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Stereophile March 2019


2nd Edition

Montreal Audio Fest 2019
John Atkinson, Art Dudley and Robert Schryer report live from the frosty north's jam-packed audio show!

Listening #196
As a teen, I loved spending time in musical-instrument shops. Now, with exceptions, the experience is reliably depressing. Last Saturday was exemplary: I walked into my local supermarket of sound to buy a set of guitar strings, and was at once assaulted by the racket of two gunslingers trying to outshoot each other.

Diamonds in the Disco
"Let's party a little bit." ("All right . . .") And off we go with what this camp intro promises will be just another computer-produced piece of disco music that doesn't reach any parts of the body higher than the feet.

J E Sugden Masterclass LA-4 line preamplifier
Like most serious pursuers of the audio hobby, I've known about J E Sugden & Co. Ltd. for years. For many of those years, though, it was easy to forget about them, and I mostly did--until, quite recently, Sugden gear began popping up at audio shows, including the 2016 Rocky Mountain Audio Fest.

Klipsch Reference Premiere RP-600M loudspeaker
If you've ever dipped your toe into some form of high-performance motor sport, you know: The best race-car engines spin torque and exhale horsepower--with intoxicating ease. They're engineered to be responsive. Depress the clutch, toe the throttle, and watch the tachometer instantly pin itself. Engage the clutch--your chest contracts and your head gets light. Then later . . .

Beethoven Times Three
For all those who love Beethoven, for all who wish to honor conductor Bernard Haitink's 90th birthday earlier this month (March 4), and for all who've been posting variations of, "Jason, for the love of God, free us from the horrors of contemporary music," this one's for you.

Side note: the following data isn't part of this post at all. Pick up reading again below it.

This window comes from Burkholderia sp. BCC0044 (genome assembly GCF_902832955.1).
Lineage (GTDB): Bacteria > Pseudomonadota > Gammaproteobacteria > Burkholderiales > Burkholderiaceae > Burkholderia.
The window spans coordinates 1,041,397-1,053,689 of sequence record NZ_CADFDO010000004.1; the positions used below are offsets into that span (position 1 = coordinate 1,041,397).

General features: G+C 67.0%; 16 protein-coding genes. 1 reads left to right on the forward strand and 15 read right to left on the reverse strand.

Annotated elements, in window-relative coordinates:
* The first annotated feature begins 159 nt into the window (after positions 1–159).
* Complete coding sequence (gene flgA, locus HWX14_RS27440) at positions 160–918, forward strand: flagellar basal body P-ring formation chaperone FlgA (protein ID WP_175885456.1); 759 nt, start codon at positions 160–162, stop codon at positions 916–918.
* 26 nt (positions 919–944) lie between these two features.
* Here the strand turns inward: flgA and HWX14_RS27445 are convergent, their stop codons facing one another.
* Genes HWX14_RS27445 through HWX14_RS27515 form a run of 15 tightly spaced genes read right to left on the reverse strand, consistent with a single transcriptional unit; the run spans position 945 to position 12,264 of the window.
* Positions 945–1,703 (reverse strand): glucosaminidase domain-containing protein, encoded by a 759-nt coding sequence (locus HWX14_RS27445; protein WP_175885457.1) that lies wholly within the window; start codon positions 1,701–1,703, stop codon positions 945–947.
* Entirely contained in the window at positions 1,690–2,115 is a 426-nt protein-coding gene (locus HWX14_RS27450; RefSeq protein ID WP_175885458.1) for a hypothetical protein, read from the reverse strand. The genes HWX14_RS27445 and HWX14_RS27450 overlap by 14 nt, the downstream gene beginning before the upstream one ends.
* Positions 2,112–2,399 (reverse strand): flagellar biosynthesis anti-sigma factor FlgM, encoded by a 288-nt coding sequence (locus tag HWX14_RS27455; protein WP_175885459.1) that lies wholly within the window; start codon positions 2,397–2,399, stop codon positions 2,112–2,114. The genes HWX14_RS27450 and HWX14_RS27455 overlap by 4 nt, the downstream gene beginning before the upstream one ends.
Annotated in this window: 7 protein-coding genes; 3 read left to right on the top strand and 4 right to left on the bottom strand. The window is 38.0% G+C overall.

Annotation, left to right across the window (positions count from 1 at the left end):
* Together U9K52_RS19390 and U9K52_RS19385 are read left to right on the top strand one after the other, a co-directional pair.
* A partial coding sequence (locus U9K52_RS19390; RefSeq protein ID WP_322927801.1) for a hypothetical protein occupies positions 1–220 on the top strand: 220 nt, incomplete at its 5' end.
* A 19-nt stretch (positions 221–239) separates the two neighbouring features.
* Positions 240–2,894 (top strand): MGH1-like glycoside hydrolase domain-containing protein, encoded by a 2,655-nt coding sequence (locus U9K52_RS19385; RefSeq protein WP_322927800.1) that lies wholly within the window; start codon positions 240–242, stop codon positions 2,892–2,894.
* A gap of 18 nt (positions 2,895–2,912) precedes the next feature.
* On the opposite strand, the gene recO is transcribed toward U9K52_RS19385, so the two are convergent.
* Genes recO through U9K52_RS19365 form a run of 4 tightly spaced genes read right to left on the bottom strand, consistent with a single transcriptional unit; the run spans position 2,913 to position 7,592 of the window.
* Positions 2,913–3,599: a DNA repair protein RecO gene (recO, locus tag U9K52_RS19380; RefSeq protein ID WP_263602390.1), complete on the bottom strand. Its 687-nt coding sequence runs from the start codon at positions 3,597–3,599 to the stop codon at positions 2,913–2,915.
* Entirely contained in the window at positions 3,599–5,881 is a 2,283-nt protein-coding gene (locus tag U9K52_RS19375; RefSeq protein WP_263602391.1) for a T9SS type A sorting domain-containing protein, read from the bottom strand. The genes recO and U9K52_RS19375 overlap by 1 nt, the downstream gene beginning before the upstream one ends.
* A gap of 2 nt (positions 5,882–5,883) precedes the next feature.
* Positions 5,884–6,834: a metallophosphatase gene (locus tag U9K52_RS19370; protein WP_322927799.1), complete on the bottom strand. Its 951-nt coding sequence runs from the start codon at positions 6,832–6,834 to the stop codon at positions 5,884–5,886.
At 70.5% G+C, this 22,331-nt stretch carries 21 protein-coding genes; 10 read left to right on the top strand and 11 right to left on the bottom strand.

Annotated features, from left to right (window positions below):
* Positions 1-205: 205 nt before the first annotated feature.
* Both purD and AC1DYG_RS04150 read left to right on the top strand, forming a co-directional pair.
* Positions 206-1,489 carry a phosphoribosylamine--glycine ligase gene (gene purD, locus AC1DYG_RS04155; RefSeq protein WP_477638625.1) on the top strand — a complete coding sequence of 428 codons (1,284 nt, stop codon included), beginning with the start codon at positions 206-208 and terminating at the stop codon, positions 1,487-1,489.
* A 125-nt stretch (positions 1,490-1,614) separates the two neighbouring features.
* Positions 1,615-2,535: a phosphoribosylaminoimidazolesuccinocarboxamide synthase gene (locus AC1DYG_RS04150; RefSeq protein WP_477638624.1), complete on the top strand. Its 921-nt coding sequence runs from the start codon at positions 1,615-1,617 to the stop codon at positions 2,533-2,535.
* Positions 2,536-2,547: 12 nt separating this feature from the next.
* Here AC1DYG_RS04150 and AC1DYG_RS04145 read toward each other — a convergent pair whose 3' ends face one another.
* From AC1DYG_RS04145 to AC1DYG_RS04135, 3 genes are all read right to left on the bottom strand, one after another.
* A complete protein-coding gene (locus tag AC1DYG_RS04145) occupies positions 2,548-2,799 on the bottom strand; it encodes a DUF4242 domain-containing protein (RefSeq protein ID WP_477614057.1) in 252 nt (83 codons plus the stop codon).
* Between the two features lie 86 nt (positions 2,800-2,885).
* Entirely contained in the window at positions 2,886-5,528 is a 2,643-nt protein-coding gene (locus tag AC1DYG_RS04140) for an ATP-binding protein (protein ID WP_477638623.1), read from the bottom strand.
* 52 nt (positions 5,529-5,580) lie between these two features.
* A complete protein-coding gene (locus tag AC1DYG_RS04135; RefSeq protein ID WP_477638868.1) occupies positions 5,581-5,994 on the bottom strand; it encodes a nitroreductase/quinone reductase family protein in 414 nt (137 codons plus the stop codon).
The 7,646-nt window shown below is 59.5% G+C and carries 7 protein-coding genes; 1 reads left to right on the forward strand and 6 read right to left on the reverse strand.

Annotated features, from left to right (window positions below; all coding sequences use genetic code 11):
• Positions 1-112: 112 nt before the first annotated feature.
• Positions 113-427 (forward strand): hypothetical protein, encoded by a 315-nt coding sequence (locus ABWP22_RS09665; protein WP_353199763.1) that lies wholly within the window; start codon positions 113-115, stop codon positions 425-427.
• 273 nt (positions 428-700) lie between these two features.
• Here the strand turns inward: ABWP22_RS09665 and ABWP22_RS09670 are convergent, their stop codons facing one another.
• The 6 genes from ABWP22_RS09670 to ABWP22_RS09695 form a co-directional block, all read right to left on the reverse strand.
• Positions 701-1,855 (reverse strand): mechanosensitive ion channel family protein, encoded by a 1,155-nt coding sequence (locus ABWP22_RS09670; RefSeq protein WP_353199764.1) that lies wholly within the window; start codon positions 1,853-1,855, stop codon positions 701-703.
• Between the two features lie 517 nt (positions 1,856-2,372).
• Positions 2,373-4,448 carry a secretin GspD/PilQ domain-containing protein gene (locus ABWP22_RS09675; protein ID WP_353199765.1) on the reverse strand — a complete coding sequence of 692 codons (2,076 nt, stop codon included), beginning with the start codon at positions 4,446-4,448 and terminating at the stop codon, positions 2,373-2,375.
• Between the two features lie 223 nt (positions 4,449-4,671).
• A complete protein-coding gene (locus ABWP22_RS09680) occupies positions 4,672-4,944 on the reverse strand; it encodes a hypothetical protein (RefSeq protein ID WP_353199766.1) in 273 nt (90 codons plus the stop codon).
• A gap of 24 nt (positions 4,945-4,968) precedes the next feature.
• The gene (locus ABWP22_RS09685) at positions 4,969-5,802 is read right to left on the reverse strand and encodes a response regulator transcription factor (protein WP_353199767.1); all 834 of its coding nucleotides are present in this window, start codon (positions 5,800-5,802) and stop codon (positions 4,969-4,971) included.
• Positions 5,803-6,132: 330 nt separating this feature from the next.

Naim ND5 XS 2 media player
The late Julian Vereker, the sharp-minded former racing driver who founded Naim Audio and designed its first products, did so because he wanted audio amplification of a quality he felt no one else was making at the time, reasoning that if he wanted such a thing, so might others. Thus came about Naim's first domestic-audio product, the distinctive NAP200 solid-state amp (1973).

Book Review: High Performance Loudspeakers, Seventh Edition
"Listen to that--that's what I mean by 'cone cry!'" It was 1979. I'd been taking part in a blind listening test of loudspeakers organized by Martin Colloms for the British magazine Hi-Fi Choice and, after the formal sessions had ended, had asked Martin to explain something I'd heard.

Recommended Components: 2019 Edition
Components listed here have been formally reviewed in Stereophile and have been found to be among the best available in each of four or five quality classes. Whether a component is listed in Class A or Class E, we highly recommend its purchase.

1st Edition

Clowns to the left of me, jokers to the right...
The dichotomy between what is measured and what is heard has resurfaced in recent months. Jon Iverson discussed it in his "As We See It" in our December 2018 issue, and I followed up on the subject in my January 2019 "As We See It." These further thoughts were triggered by an e-mail exchange I had last December with Stereophile's longtime copyeditor, Richard Lehnert.